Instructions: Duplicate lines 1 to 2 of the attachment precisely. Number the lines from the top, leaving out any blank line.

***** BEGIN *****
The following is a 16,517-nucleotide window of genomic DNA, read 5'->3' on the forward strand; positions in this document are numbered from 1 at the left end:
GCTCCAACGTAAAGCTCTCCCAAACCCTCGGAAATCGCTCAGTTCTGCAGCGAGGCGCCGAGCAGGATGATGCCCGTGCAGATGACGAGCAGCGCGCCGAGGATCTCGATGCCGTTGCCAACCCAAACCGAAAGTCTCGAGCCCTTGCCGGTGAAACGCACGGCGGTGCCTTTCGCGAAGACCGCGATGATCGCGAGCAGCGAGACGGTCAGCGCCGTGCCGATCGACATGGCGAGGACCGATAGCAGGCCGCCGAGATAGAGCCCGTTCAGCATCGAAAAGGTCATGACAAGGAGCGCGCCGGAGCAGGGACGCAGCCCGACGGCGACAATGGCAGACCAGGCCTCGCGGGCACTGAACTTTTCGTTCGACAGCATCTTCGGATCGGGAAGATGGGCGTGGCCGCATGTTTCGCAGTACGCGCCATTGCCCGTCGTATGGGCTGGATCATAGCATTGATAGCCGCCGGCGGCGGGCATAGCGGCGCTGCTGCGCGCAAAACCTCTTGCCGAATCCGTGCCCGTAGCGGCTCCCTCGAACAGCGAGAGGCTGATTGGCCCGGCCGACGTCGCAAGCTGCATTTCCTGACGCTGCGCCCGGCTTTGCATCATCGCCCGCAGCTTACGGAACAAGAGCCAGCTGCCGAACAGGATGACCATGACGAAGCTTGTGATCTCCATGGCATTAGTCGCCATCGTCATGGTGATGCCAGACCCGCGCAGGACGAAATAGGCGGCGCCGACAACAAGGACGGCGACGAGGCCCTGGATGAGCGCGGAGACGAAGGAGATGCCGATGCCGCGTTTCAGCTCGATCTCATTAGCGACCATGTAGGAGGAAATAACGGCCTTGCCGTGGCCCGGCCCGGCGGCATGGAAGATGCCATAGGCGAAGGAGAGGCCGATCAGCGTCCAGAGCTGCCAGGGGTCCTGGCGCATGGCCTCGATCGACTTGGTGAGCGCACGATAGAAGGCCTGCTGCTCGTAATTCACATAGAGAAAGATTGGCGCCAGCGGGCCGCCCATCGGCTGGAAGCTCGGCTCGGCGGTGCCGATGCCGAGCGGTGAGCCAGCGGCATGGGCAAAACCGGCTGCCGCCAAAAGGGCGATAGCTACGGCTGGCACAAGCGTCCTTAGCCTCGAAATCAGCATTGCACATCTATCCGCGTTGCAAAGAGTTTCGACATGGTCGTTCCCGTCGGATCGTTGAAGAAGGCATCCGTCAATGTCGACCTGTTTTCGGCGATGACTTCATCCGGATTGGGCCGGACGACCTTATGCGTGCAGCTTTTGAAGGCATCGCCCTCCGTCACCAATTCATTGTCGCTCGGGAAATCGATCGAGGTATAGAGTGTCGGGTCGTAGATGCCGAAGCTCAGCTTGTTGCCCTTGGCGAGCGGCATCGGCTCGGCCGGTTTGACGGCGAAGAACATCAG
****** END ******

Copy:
The following is a 16,517-nucleotide window of genomic DNA, read 5'->3' on the forward strand; positions in this document are numbered from 1 at the left end:
GCTCCAACGTAAAGCTCTCCCAAACCCTCGGAAATCGCTCAGTTCTGCAGCGAGGCGCCGAGCAGGATGATGCCCGTGCAGATGACGAGCAGCGCGCCGAGGATCTCGATGCCGTTGCCAACCCAAACCGAAAGTCTCGAGCCCTTGCCGGTGAAACGCACGGCGGTGCCTTTCGCGAAGACCGCGATGATCGCGAGCAGCGAGACGGTCAGCGCCGTGCCGATCGACATGGCGAGGACCGATAGCAGGCCGCCGAGATAGAGCCCGTTCAGCATCGAAAAGGTCATGACAAGGAGCGCGCCGGAGCAGGGACGCAGCCCGACGGCGACAATGGCAGACCAGGCCTCGCGGGCACTGAACTTTTCGTTCGACAGCATCTTCGGATCGGGAAGATGGGCGTGGCCGCATGTTTCGCAGTACGCGCCATTGCCCGTCGTATGGGCTGGATCATAGCATTGATAGCCGCCGGCGGCGGGCATAGCGGCGCTGCTGCGCGCAAAACCTCTTGCCGAATCCGTGCCCGTAGCGGCTCCCTCGAACAGCGAGAGGCTGATTGGCCCGGCCGACGTCGCAAGCTGCATTTCCTGACGCTGCGCCCGGCTTTGCATCATCGCCCGCAGCTTACGGAACAAGAGCCAGCTGCCGAACAGGATGACCATGACGAAGCTTGTGATCTCCATGGCATTAGTCGCCATCGTCATGGTGATGCCAGACCCGCGCAGGACGAAATAGGCGGCGCCGACAACAAGGACGGCGACGAGGCCCTGGATGAGCGCGGAGACGAAGGAGATGCCGATGCCGCGTTTCAGCTCGATCTCATTAGCGACCATGTAGGAGGAAATAACGGCCTTGCCGTGGCCCGGCCCGGCGGCATGGAAGATGCCATAGGCGAAGGAGAGGCCGATCAGCGTCCAGAGCTGCCAGGGGTCCTGGCGCATGGCCTCGATCGACTTGGTGAGCGCACGATAGAAGGCCTGCTGCTCGTAATTCACATAGAGAAAGATTGGCGCCAGCGGGCCGCCCATCGGCTGGAAGCTCGGCTCGGCGGTGCCGATGCCGAGCGGTGAGCCAGCGGCATGGGCAAAACCGGCTGCCGCCAAAAGGGCGATAGCTACGGCTGGCACAAGCGTCCTTAGCCTCGAAATCAGCATTGCACATCTATCCGCGTTGCAAAGAGTTTCGACATGGTCGTTCCCGTCGGATCGTTGAAGAAGGCATCCGTCAATGTCGACCTGTTTTCGGCGATGACTTCATCCGGATTGGGCCGGACGACCTTATGCGTGCAGCTTTTGAAGGCATCGCCCTCCGTCACCAATTCATTGTCGCTCGGGAAATCGATCGAGGTATAGAGTGTCGGGTCGTAGATGCCGAAGCTCAGCTTGTTGCCCTTGGCGAGCGGCATCGGCTCGGCCGGTTTGACGGCGAAGAACATCAG